Biggs warns: “There are lots of things that we can do to help mitigate the risk. But in the long term, there may be places where it’s cheaper and more effective for society to pay people to leave their buildings. People don’t talk about it much, but it is economically viable to be thinking about that as well.”

For those living in places where this is unlikely to happen, there are a range of ways to defend their homes – some more expensive than others. Modifications like laying concrete floors overlaid with tiles, installing “sacrificial” basements, using permeable paving in driveways and patios, covering walls in cement plaster and raising plug sockets, can make flooding a much less devastating event. Practical purchases such as flood barriers for door frames, air brick covers and toilet stoppers can also help bolster resilience.

In April the new government-backed Flood Re scheme will ensure households in high-risk areas can purchase affordable insurance to help cover the costs of rebuilding after a flood. This will come as a relief to households who have been flooded before, many of whom are faced with exorbitant premiums and excesses of up to £10,000. However, Flood Re only applies to properties built before 2008.

Britain’s swelling population means flood-prone areas will inevitably have to be used to accommodate people. Architects can design residential communities able to withstand flooding, but the reluctance of insurers, investors and construction companies to go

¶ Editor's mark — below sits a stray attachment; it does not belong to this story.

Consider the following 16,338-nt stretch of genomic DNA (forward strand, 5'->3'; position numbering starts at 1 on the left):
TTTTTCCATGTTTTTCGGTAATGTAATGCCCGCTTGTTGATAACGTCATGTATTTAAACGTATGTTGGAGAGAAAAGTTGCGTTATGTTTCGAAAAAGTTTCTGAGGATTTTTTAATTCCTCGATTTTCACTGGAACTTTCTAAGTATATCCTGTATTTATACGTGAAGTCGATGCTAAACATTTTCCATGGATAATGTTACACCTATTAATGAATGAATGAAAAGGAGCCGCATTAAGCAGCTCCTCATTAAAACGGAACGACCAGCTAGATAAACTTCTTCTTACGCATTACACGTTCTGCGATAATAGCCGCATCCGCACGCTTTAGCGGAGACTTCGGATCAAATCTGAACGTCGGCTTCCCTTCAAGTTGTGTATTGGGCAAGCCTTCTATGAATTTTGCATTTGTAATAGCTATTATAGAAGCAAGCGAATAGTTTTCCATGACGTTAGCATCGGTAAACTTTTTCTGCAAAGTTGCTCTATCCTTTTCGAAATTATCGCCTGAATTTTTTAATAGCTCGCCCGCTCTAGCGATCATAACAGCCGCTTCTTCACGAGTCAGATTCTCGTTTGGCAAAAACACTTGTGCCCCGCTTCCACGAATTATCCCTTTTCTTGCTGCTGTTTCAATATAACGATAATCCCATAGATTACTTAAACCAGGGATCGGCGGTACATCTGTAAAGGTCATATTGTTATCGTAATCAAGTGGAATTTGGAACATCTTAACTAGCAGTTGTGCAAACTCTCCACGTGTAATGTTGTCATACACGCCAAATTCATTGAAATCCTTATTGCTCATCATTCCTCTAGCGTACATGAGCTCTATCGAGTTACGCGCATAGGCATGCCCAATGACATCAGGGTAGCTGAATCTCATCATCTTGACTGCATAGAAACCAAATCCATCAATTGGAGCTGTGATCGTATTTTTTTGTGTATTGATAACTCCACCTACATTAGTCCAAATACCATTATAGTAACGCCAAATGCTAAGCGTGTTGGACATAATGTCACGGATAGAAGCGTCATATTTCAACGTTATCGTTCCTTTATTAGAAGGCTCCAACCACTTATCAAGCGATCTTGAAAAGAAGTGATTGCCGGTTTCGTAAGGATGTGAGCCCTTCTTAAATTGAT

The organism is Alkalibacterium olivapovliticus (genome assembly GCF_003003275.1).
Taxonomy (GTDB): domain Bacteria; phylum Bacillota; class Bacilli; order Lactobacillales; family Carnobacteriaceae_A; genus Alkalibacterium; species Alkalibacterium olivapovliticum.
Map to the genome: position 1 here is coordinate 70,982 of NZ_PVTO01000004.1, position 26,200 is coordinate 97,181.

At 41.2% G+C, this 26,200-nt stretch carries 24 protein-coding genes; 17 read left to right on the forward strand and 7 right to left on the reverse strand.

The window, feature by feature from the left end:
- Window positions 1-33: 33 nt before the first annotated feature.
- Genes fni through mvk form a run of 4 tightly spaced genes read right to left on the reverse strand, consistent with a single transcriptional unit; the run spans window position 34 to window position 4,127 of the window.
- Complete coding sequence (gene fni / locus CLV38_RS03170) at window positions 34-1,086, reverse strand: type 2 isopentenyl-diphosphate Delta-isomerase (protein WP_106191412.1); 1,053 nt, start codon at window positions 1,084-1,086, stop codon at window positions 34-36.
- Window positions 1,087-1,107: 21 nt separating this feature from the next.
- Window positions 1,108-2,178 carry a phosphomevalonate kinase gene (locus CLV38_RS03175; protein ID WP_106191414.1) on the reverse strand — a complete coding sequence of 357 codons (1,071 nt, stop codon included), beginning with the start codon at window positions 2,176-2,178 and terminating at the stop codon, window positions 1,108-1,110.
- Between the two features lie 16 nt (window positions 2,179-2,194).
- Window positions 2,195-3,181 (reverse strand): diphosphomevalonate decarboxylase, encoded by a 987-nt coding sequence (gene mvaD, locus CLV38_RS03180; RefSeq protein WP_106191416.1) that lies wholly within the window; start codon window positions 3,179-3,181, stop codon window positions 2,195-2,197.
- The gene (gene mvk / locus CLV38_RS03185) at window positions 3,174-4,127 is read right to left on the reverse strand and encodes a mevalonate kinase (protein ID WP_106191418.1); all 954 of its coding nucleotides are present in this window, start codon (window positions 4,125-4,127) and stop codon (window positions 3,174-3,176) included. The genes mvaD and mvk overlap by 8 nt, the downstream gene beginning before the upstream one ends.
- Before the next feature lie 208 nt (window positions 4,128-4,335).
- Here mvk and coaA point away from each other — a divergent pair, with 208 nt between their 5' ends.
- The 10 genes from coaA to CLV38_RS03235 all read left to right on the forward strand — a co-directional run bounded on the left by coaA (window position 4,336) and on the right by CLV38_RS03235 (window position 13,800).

near floodplains is, to some extent, impeding progress.

In Gravesend, KCA Architects have designed Albion Quayside, a housing estate that will have the Thames Estuary on one side and a salt marsh on the other. The 650 homes have been designed so that their living spaces are on the upper levels, allowing them to cope with up to two and half metres of flooding. The estate’s Thames flood defence will be integrated into a walkway and park, rather than being a fortress-like wall. As an extra precaution roads and pavements are designed so that water will flow away from the houses into a lowered public space, where it can congregate safely. Yet developers are still not coming forward.

KCA architect Kiran Curtis says: “There are other factors as well, but it is fair to say there is a reluctance [because of the flood risk]. Developers are always going to prioritise more conventional opportunities. Innovation is needed but it will take time to get people to see the value that adds.”

In response to December’s floods and the rising threat of extreme weather, the government commissioned an in-depth review of how to tackle floods in the future.

“Our 25-year plan for the environment will look in particular at how we manage river catchment areas as a whole,” flood minister Rory Stewart tells Big Issue North.

“The benefits are not just in building greater flood resilience, they will better protect our environment by uniting communities, local groups and government to work together towards a single purpose of enhancing our natural environment and managing our landscapes on a much bigger scale.”

Adapting to the unparalleled challenges brought by increased flooding is an arduous task – but one that must be met if the devastation seen throughout the north of England in December is not to become a regular occurrence.

Photos: Mark Pinder and Darren O’Brien/Meta-4 Photos